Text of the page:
Sobs convulsed her again. He stood silently holding her hands as her grief poured out. After a few minutes she fought for her composure again. When she had reduced her crying to silent tears, he reached out to hold her chin and tilted her head up so that she looked him in the eyes.

"It's okay to cry, Angel Bird. You don't want to jump. Let the tears out before the pain makes you do something you don't really want to do."

"It hurts so much. Maybe I do want to."

"You don't. That's why you came down when I asked. If you had wanted to, you would have. No one in his or her right mind wants to jump. Not really."

"Not even you?"

"Not even me."

She knew he was right. She didn't really want to jump. No one would. She only wanted the pain to end and she didn't know how to end it.

He still held her chin.

"It takes time, Angel Bird. You know that. Time makes it, not go away, but manageable, tolerable."

"Before it gets to that point, someone else dies. I'm an angel of death."

He laughed. Even before his looks, his laugh had attracted her, made her want to get to know him. Even now, feeling as miserable as she did, it made her smile.

"See. Even you realize how absurd that statement is. You need to get away from the hospice for a while, Lara. Maybe permanently. You have been a treasure, being there for those who would otherwise be alone at the end, but if you begin to believe this "angel of death" shit, you're not going to be much of a comfort to anyone. Get away for a while. When you come back, try helping in a way that isn't directly involved with dying."

"I don't know anything else."

"You know about surviving. You can help those who are left behind. That's partly why I'm here tonight. You know Sam, don't you?"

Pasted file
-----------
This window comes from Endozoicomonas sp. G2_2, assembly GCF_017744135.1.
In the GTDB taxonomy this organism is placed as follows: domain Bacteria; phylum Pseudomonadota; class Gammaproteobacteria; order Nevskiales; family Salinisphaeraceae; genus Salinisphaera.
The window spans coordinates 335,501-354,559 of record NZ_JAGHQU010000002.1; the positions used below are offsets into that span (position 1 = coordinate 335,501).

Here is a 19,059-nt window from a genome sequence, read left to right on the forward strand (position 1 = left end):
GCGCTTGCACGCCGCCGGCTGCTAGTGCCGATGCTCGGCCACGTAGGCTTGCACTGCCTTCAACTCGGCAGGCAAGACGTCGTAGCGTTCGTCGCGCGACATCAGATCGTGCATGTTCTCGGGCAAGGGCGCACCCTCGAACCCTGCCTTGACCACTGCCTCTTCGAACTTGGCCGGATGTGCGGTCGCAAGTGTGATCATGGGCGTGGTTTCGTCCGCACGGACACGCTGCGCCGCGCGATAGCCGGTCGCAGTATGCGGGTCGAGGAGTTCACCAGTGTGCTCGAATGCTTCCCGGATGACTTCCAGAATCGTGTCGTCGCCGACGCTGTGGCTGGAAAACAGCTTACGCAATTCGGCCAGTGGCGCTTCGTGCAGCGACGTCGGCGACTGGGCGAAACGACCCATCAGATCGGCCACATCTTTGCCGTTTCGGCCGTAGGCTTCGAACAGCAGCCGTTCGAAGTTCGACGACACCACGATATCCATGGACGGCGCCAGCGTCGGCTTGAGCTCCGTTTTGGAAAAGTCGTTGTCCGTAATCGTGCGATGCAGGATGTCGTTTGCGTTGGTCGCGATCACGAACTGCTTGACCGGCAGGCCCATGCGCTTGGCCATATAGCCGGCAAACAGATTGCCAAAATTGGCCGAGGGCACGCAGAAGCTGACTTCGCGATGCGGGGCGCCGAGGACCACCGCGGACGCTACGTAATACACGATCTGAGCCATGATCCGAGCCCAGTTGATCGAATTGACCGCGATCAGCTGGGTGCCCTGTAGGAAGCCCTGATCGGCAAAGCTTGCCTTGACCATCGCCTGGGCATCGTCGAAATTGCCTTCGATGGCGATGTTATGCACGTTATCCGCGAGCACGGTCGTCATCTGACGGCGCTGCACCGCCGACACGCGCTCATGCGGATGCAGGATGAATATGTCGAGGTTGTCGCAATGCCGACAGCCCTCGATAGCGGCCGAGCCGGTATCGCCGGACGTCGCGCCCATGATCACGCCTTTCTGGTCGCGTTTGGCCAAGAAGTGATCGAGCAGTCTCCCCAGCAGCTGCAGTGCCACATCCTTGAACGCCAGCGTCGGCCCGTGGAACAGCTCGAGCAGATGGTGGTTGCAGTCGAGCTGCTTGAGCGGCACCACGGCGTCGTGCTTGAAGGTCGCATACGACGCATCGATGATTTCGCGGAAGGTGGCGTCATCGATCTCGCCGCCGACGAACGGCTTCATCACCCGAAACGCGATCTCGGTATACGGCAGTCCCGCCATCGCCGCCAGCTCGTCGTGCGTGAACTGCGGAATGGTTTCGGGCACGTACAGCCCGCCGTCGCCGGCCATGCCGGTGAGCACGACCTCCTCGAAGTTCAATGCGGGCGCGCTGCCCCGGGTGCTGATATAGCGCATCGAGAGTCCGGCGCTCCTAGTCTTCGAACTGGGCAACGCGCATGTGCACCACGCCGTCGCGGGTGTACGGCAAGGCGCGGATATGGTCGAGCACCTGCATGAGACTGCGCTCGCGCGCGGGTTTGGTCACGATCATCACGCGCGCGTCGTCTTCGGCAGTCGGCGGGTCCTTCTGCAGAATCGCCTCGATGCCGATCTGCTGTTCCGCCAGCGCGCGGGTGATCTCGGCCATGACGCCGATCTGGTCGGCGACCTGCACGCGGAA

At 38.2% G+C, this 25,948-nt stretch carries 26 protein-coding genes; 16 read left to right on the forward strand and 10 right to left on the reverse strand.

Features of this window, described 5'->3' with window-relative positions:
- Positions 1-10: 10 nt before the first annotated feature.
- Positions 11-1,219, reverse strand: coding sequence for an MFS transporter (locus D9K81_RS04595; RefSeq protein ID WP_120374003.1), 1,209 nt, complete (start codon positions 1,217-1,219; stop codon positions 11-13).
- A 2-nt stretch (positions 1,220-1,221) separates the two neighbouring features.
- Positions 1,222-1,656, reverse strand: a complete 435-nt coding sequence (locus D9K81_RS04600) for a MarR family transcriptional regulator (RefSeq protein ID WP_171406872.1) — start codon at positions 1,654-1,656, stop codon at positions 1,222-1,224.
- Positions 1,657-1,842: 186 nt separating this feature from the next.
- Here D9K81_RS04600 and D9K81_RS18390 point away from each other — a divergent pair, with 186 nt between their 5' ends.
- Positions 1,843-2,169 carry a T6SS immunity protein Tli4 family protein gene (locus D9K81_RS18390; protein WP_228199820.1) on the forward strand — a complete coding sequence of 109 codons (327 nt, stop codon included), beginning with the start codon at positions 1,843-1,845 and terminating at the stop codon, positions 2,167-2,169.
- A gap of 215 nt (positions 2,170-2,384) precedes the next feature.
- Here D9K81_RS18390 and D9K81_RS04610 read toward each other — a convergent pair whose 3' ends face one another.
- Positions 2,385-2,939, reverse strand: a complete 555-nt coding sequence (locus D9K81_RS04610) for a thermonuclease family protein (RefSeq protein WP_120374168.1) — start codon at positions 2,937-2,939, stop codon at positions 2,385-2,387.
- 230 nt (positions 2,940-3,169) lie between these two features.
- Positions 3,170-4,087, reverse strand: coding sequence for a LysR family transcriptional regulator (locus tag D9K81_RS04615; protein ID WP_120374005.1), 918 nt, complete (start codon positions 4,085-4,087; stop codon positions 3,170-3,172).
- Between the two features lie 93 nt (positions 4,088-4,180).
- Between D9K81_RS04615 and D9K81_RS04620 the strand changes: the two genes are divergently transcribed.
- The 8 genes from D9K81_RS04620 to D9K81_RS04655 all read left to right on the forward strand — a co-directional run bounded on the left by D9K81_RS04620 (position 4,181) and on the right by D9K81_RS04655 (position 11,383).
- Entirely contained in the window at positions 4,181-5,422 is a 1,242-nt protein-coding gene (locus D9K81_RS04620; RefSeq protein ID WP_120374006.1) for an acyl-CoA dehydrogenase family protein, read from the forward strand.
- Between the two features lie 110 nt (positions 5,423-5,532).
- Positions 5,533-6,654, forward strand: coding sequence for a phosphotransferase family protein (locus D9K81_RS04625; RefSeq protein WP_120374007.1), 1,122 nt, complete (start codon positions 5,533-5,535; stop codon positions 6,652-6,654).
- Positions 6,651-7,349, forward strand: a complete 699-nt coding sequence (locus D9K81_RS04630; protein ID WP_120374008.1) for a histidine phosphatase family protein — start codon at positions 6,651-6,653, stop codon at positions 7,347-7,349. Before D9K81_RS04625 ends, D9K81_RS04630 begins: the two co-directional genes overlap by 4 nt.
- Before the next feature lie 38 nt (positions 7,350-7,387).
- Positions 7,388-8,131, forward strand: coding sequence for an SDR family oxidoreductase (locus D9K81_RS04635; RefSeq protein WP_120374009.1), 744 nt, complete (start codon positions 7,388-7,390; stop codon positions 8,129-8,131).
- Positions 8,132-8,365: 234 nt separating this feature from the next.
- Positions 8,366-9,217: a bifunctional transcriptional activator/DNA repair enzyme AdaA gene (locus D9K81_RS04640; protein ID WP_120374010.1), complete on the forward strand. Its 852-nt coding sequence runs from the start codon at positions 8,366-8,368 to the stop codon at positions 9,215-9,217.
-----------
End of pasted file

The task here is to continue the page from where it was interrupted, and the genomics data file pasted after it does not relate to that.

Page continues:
Lara pulled her hands away from his and held them over her heart as if someone had just grabbed and squeezed it. A wave of grief, different from what she had been feeling, washed over her.

"Yes. We met a few times. I know who he is."

"And who he is to me?"

"Yes," she whispered.

Lara watched as the smile faded and the summer sky grew cloudy.

"Lara, I was incapable of thinking reasonably. I kept seeing what was going to happen to me and I couldn't face it. If I had been capable of rational thought, I never would have left. I would have fought the fight I was given. But that ability was taken away from me. Can you accept that? Do you understand? Do you believe me?"

He had taken her hands in his again and held them together at his lips.

Lara considered what he told her and then nodded.

"Would you do me a favor?"

"A favor?"

"Yes. It will mean very much to me and it might show you how else you can help those you want to help."

"Okay."

He kissed her hands and let them go so that he could reach into his pocket. He pulled out a small box and handed it to her.

"Give this to Sam. He'll know what it is. Tell him I gave it to you tonight. Tell him I couldn't think rationally, that I didn't want to leave him. Tell him that nothing this represents ever changed. Never!"

Tears spilled onto his cheeks.

"Please, Lara, make sure he understands that."

"I'll do my best."

"That's enough. You can do it."

He closed his eyes as a sob escaped from his throat. After a moment he spoke again.

"When you're sure he understands, tell him he has to let go. He has to let me go. He is holding me here and he is keeping himself tied to emptiness. He needs to live his life again. Help him, Lara. Help him to become a survivor."

Sobs rose again as Lara nodded and held up the box.

"I will."

He pulled a handkerchief from his pocket waved it at her. The smile was back with a hint of mischievousness.

"Here. Wipe your eyes. Your face is a mess from crying."

Somehow a chuckle came out instead of another sob.

"Thank you, Conor. I'm sure it is."

Lara wiped her eyes and cheeks as Conor responded.

"Thank you, Lara. Thank you."

When she pulled the handkerchief away from her eyes, she stood alone on the bridge. Her boots lay on the pavement beside her. In her right hand she held a white handkerchief with the initials CS in the corner. Her left hand clutched a small box.

The sun was rising at the end of the road.

Copyright 2003 Airycat